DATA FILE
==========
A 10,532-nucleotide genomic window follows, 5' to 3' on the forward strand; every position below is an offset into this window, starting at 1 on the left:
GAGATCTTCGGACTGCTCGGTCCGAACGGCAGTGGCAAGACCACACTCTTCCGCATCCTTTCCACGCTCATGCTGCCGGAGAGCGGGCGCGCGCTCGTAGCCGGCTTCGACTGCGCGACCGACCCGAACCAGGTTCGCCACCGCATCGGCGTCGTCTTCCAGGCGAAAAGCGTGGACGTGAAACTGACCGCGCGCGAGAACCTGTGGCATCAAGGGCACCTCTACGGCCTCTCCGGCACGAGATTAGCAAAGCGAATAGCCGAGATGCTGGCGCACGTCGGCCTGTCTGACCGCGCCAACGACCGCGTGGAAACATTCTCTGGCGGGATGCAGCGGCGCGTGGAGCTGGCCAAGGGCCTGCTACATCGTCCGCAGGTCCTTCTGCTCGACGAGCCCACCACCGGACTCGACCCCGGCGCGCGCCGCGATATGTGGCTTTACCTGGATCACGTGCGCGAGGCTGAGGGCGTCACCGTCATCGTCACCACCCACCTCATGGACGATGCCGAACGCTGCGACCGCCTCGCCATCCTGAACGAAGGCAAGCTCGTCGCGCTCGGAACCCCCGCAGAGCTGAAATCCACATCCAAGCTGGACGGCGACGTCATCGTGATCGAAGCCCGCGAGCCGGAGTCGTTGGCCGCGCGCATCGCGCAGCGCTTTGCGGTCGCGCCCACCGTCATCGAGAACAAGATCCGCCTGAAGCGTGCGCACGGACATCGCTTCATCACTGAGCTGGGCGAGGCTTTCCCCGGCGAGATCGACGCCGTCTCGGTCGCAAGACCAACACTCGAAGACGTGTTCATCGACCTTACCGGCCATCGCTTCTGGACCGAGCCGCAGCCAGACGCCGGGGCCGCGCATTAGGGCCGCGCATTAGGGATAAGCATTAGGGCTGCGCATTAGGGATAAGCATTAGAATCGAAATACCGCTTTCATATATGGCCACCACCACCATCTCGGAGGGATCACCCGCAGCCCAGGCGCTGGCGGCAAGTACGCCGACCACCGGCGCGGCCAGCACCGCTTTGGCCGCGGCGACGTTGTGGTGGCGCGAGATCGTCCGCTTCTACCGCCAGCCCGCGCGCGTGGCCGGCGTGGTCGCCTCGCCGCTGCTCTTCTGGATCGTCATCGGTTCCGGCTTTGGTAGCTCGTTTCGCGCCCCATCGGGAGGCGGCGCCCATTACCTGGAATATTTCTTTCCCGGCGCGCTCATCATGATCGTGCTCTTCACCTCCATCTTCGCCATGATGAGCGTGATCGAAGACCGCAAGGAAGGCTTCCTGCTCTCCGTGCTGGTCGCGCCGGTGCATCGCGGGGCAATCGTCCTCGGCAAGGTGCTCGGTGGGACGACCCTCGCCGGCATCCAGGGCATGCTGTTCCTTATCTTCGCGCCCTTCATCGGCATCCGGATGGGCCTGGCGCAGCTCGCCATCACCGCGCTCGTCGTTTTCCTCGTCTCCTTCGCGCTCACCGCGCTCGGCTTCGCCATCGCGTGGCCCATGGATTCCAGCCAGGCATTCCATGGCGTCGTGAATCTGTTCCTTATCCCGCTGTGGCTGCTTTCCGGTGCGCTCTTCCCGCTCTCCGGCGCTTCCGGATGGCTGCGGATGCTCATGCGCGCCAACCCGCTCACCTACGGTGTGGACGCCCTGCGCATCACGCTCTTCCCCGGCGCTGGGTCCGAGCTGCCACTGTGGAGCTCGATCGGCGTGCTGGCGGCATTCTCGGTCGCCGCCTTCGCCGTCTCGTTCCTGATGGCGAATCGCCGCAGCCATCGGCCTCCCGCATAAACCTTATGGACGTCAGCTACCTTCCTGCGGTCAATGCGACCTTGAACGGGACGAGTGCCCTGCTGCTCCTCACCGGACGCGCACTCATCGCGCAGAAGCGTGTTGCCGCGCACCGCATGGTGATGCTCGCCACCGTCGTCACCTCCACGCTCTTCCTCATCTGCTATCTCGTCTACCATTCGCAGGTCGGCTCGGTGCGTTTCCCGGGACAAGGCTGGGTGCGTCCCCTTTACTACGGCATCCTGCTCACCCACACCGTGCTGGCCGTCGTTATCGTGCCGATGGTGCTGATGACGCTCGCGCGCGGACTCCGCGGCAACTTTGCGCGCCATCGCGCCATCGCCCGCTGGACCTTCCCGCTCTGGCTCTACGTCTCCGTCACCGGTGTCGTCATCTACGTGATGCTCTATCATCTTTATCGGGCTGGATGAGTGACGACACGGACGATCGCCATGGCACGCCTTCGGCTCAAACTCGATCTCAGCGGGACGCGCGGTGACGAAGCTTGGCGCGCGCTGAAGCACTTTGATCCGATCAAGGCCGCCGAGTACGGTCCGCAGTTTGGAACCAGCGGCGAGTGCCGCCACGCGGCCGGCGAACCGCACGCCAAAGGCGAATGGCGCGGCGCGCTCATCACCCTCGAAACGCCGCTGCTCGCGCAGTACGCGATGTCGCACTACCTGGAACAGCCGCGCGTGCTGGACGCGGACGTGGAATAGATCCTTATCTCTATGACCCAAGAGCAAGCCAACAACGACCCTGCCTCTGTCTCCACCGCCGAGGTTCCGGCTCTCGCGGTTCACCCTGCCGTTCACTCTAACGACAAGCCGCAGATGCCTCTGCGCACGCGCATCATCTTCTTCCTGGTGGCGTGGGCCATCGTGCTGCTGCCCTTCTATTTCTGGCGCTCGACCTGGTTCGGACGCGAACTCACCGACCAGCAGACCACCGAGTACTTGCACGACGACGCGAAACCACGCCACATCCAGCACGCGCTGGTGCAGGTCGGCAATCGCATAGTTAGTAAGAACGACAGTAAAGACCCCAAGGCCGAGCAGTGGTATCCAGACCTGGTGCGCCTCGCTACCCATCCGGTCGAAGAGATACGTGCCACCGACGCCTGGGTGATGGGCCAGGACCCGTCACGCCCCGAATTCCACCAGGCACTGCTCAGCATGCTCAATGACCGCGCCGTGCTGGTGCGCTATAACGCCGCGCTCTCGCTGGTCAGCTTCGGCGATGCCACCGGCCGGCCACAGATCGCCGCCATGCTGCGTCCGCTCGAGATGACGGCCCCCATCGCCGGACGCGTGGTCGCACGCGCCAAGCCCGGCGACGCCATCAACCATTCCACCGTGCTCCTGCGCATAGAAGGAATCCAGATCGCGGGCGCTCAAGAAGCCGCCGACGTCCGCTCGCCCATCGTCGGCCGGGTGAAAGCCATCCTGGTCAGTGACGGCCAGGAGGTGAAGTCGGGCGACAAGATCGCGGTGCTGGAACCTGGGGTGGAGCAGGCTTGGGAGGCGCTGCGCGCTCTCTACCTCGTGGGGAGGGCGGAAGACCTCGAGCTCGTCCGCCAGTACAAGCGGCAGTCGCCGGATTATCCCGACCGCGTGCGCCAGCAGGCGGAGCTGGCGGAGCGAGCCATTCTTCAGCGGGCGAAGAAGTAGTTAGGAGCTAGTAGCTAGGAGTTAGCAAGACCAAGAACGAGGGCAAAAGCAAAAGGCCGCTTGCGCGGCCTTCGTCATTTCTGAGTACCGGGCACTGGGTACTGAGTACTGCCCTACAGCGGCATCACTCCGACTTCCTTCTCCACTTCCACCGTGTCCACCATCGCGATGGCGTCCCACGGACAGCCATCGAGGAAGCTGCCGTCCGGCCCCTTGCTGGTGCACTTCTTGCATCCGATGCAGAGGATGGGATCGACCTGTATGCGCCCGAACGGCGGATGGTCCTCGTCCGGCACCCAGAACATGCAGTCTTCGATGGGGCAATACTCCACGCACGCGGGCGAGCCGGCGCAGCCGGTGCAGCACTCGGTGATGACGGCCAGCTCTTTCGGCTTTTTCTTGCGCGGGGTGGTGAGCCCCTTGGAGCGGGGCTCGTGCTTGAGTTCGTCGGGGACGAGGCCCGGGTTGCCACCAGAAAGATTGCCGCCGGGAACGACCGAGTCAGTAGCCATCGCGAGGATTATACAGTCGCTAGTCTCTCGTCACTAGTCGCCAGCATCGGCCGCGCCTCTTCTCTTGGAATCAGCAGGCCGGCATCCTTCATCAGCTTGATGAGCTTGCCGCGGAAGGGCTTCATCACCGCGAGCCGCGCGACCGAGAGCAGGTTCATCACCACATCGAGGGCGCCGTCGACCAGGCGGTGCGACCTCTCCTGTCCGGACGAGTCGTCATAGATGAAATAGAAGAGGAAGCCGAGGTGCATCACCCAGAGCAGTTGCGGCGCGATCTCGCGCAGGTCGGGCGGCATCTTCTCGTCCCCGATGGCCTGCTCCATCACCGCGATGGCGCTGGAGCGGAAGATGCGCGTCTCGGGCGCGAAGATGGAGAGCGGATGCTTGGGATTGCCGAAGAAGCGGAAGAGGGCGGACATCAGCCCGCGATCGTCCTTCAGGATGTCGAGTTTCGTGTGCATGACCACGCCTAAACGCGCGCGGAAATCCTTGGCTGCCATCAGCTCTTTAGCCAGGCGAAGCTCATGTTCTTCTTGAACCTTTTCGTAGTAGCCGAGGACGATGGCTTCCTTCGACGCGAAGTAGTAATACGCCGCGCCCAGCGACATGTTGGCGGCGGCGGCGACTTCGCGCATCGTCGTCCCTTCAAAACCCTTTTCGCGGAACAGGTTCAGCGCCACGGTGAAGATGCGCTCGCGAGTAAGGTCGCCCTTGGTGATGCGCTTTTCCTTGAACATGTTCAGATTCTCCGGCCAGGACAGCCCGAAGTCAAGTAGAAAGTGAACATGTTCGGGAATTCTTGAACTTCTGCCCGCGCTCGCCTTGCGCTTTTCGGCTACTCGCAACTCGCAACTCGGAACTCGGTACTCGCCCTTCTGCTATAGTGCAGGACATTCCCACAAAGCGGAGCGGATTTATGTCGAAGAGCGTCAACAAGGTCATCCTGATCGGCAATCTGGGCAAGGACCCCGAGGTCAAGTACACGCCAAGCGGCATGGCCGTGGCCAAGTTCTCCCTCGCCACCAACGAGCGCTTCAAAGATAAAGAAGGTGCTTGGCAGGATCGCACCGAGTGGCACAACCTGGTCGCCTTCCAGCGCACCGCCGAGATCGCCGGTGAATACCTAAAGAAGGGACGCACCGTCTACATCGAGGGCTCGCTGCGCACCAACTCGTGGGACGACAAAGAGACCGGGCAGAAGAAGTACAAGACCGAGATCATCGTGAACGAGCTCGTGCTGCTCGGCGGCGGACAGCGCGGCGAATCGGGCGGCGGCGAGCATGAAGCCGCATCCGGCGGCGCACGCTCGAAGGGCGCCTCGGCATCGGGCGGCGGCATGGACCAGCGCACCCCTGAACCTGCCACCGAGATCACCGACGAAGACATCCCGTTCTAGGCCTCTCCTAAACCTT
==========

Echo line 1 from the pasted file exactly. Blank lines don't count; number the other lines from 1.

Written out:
A 10,532-nucleotide genomic window follows, 5' to 3' on the forward strand; every position below is an offset into this window, starting at 1 on the left: